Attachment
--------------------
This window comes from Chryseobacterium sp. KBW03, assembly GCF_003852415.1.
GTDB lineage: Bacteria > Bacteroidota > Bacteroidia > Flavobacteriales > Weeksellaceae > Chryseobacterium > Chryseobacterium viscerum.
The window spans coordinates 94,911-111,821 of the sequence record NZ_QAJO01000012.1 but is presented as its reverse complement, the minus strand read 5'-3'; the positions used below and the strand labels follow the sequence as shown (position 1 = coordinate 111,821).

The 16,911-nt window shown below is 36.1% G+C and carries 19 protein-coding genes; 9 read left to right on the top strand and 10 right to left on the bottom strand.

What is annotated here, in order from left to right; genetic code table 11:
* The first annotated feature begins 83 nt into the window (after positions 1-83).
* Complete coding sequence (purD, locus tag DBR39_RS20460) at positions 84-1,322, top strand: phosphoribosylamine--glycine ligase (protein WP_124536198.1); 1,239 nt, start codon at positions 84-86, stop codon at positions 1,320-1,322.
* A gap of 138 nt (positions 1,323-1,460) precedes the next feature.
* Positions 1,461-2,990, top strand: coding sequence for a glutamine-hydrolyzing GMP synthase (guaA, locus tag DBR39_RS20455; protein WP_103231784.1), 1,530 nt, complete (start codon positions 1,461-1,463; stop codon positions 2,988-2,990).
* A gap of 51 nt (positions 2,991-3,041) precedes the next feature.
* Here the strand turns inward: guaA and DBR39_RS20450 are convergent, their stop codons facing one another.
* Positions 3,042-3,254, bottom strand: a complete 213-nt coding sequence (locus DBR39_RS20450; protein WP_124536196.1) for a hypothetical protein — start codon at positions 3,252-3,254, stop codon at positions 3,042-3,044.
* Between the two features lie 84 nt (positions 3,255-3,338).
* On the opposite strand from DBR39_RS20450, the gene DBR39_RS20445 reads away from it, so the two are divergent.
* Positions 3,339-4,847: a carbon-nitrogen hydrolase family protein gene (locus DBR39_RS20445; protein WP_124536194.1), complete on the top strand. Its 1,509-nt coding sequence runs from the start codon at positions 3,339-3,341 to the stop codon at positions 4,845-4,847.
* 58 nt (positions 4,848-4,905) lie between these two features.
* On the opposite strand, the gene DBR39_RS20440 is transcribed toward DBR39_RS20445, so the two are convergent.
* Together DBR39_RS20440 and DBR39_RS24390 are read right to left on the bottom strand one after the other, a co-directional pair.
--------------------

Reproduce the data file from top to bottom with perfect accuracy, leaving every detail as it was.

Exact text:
This window comes from Chryseobacterium sp. KBW03, assembly GCF_003852415.1.
GTDB lineage: Bacteria > Bacteroidota > Bacteroidia > Flavobacteriales > Weeksellaceae > Chryseobacterium > Chryseobacterium viscerum.
The window spans coordinates 94,911-111,821 of the sequence record NZ_QAJO01000012.1 but is presented as its reverse complement, the minus strand read 5'-3'; the positions used below and the strand labels follow the sequence as shown (position 1 = coordinate 111,821).

The 16,911-nt window shown below is 36.1% G+C and carries 19 protein-coding genes; 9 read left to right on the top strand and 10 right to left on the bottom strand.

What is annotated here, in order from left to right; genetic code table 11:
* The first annotated feature begins 83 nt into the window (after positions 1-83).
* Complete coding sequence (purD, locus tag DBR39_RS20460) at positions 84-1,322, top strand: phosphoribosylamine--glycine ligase (protein WP_124536198.1); 1,239 nt, start codon at positions 84-86, stop codon at positions 1,320-1,322.
* A gap of 138 nt (positions 1,323-1,460) precedes the next feature.
* Positions 1,461-2,990, top strand: coding sequence for a glutamine-hydrolyzing GMP synthase (guaA, locus tag DBR39_RS20455; protein WP_103231784.1), 1,530 nt, complete (start codon positions 1,461-1,463; stop codon positions 2,988-2,990).
* A gap of 51 nt (positions 2,991-3,041) precedes the next feature.
* Here the strand turns inward: guaA and DBR39_RS20450 are convergent, their stop codons facing one another.
* Positions 3,042-3,254, bottom strand: a complete 213-nt coding sequence (locus DBR39_RS20450; protein WP_124536196.1) for a hypothetical protein — start codon at positions 3,252-3,254, stop codon at positions 3,042-3,044.
* Between the two features lie 84 nt (positions 3,255-3,338).
* On the opposite strand from DBR39_RS20450, the gene DBR39_RS20445 reads away from it, so the two are divergent.
* Positions 3,339-4,847: a carbon-nitrogen hydrolase family protein gene (locus DBR39_RS20445; protein WP_124536194.1), complete on the top strand. Its 1,509-nt coding sequence runs from the start codon at positions 3,339-3,341 to the stop codon at positions 4,845-4,847.
* 58 nt (positions 4,848-4,905) lie between these two features.
* On the opposite strand, the gene DBR39_RS20440 is transcribed toward DBR39_RS20445, so the two are convergent.
* Together DBR39_RS20440 and DBR39_RS24390 are read right to left on the bottom strand one after the other, a co-directional pair.